ABSTRACT: To compare different treatment regimens of chronic suppurative otitis media (CSOM) in school children, in regard to their consequence in hearing and discharge from the ear drum perforation.
Randomised controlled trial.
Randomly selected primary schools within Dar es Salaam.
Three hundred and twenty eight children between 5-17 years of age with CSOM in one or both ears.
Three to four months after the onset of treatment 31% of group 1, 54% of group 2, and 56% of group 3, had dry ears. Treatment with dry mopping and boric acid in alcohol ear drops was significantly better than dry mopping alone. Adding amoxicillin to the treatment did not improve the end results. Hearing test performed before and after treatment showed that the hearing thresholds were the same or better after the treatment. The possible risk that boric acid in alcohol ear drops should lead to sensorineural hearing loss has not been confirmed.
Based on the above results, the treatment of choice for CSOM in children in Dar es Salaam should be dry mopping and boric acid in spirit ear drops.
East African medical journal 07/2006; 83(6):322-5.
ABSTRACT: To determine whether sound in the study areas was of sufficient intensity to cause hearing loss and if so whether those exposed have been affected and to determine whether workers/employees in the study areas were aware that sound can cause hearing loss and if so whether they knew that this can be prevented by ear protection.
Industrial area A and B randomly selected from among industries in Dar es Salaam.
One hundred and fifty workers from area A and fifty two employees from area B.
In both study areas the noise levels were above the safe limit of 85dB(A). In area A 28 workers and in area B eight employees had noise induced hearing loss. In area A 81.1% of the workers and in area B 85% of the employees knew that noise causes hearing loss. All workers/employees from both study areas knew that noise induced hearing loss could be prevented by some form of ear protection.
Workers/Employees exposed to noise above 85dB(A) will eventually develop hearing loss. Workers/employees are aware of this hazard. There is therefore a need to educate those exposed on how best to protect their ears from the hazard and provide them with protective gear.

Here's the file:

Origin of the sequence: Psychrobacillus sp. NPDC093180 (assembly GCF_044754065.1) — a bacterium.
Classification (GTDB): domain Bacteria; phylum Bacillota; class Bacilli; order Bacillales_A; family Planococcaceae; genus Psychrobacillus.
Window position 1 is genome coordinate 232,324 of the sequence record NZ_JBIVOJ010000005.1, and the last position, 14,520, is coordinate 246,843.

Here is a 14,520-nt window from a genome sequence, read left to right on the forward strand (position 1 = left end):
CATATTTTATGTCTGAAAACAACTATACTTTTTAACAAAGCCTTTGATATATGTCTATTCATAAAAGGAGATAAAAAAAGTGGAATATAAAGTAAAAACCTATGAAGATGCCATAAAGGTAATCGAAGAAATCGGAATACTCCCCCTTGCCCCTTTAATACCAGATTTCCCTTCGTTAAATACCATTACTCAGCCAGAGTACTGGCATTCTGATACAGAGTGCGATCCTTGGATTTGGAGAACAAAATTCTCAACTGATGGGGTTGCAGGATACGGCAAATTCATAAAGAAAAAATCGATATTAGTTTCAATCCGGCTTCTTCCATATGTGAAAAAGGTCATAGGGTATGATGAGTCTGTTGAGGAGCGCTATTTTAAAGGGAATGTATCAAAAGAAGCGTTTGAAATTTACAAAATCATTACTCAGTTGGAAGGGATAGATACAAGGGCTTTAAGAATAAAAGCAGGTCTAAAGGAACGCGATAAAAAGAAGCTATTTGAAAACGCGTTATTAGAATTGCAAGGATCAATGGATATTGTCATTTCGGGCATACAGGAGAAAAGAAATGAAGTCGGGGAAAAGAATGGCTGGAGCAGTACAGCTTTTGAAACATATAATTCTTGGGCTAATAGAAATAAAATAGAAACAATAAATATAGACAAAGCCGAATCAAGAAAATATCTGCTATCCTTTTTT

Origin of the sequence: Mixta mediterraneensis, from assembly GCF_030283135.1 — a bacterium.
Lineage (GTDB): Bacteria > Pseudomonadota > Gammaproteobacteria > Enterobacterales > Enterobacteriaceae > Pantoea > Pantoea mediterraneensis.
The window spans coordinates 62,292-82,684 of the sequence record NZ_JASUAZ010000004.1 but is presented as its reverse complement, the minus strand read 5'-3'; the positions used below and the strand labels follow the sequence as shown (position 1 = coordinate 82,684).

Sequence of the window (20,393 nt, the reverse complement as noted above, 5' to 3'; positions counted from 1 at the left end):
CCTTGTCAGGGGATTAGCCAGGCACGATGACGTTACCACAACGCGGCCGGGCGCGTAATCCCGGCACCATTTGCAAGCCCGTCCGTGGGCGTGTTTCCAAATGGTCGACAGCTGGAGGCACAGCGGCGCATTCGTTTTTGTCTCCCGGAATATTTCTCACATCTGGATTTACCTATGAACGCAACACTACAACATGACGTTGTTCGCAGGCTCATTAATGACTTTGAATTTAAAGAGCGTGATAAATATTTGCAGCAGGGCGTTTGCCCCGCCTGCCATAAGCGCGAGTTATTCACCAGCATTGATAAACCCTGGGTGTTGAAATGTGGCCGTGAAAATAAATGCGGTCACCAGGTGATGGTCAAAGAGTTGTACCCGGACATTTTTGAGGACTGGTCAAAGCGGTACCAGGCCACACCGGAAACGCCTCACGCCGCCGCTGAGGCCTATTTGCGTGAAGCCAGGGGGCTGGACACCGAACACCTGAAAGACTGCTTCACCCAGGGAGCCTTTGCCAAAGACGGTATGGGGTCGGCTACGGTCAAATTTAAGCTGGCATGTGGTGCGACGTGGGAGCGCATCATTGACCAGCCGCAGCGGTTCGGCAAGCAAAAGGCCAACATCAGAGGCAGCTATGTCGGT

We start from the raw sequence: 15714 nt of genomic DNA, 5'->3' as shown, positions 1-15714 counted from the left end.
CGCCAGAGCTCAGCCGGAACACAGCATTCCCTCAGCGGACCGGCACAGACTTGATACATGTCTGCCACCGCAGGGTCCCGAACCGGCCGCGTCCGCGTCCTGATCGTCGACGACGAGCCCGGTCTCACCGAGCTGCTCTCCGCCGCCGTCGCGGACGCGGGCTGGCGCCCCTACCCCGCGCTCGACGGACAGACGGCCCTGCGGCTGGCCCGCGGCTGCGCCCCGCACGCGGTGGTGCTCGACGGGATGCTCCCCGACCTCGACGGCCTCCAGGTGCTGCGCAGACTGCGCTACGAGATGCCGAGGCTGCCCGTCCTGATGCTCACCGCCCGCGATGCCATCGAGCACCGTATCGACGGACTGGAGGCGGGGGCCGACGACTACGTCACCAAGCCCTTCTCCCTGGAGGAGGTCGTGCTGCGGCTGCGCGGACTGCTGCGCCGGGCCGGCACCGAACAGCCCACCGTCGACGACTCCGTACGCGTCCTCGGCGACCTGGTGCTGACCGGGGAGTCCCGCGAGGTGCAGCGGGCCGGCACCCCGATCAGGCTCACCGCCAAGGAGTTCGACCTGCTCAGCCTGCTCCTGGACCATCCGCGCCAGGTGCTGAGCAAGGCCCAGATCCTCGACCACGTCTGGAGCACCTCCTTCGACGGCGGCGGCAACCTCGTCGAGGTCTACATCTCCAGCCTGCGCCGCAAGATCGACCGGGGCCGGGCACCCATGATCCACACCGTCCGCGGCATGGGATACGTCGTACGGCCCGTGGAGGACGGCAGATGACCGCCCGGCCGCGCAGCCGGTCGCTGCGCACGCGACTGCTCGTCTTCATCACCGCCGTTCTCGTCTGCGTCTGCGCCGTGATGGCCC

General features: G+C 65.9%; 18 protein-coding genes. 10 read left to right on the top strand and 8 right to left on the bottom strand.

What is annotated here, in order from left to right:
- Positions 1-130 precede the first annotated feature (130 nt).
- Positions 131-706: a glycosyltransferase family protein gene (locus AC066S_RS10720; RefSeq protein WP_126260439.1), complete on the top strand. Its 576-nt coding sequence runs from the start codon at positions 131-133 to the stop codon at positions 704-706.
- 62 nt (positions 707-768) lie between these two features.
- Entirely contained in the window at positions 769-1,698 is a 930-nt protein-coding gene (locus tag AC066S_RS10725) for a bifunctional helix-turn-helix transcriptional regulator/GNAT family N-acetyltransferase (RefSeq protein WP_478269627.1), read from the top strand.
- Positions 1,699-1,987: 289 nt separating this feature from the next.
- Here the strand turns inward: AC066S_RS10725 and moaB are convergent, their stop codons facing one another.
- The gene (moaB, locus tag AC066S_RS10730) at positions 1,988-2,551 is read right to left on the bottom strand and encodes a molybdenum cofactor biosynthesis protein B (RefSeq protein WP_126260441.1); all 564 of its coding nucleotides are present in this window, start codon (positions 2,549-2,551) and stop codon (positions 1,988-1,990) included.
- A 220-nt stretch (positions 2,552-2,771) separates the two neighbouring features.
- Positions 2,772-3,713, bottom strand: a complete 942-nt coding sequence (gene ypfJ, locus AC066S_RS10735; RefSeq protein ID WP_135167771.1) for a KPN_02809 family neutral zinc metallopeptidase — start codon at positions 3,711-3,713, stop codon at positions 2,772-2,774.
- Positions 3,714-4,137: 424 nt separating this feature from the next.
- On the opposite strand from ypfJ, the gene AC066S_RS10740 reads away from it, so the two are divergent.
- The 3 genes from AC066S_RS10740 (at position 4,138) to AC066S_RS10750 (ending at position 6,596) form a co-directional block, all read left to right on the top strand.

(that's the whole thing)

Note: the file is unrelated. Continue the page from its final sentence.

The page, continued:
East African medical journal 07/2003; 80(6):298-302.
ABSTRACT: To determine the aetiology of chronic otitis media (COM) in Dar es Salaam and to find out the shelf life of boric acid in spirit ear drops (BAISED).
Muhimbili Medical Centre and selected primary schools within Dar es Salaam.
Bacterial isolates and their sensitivity patterns and shelf life of BAISED.
One hundred and seventy six pus swab specimens obtained from 150 patients with COM for more than three months were submitted for culture and antimicrobial sensitivity testing in 1997.
The isolates included Pseudomonas aeruginosa (51.7%), Staphylococcus aureus (17.2%), Proteus mirabilis (13.2%), Klebsiella spp. (8.0%), Escherichia coli (5.8%) and unidentified coliforms in 4.0%. All isolates were sensitive to gentamicin. Sensitivity of Pseudomonas aeruginosa and Proteus mirabilis to kanamycin was 98.5% and 100%, respectively. P. aeruginosa was sensitive to chloramphenicol, ampicillin and tetracycline by 58.1%, 10.1% and 8.3%, respectively. Three per cent BAISED inhibited the growth of all Pseudomonas aeruginosa even after it has been stored at room temperature for six weeks.
Based on these results, the drug of choice for management of COM in Dar es Salaam is gentamicin. However, given its ototoxicity effects and the fact that BAISED is effective and affordable, the later should be the treatment of choice.
East African medical journal 02/2000; 77(1):20-2.
ABSTRACT: Within a group of 20 patients showing optic atrophy and macula degeneration, 14 patients could be examined for neurological and audiometric defects. In 6 patients neurological signs and symptoms were observed. Nine patients reported loss of hearing and in 3 of them a severe perceptive deafness was seen in the audiogram. In 3 of the 14 patients a combination of severe neurologic and audiologic symptoms developed and in two of them a high thiocyanate concentration in serum was observed. The occurrence of perceptive deafness and posterior column sensory loss in the lower extremities in four of the patients made the diagnosis of polyneuropathy the most plausible. Although a similarity to chronic myelopathies caused by nutritional cyanide poisoning cannot be denied, the mean thiocyanate concentration in plasma 24 mumol/L (1.39 mg/L), and the cyanide levels in the blood 0.09 mumol/L (2.3 micrograms/L) were substantially lower than those found in other individuals during periods of extreme drought in which food only consisted of the bitter variety of cassava. The role of cyanide in the etiopathology of this polyneuropathy is unknown.
Journal of toxicology. Clinical toxicology 02/1994; 32(5):549-56.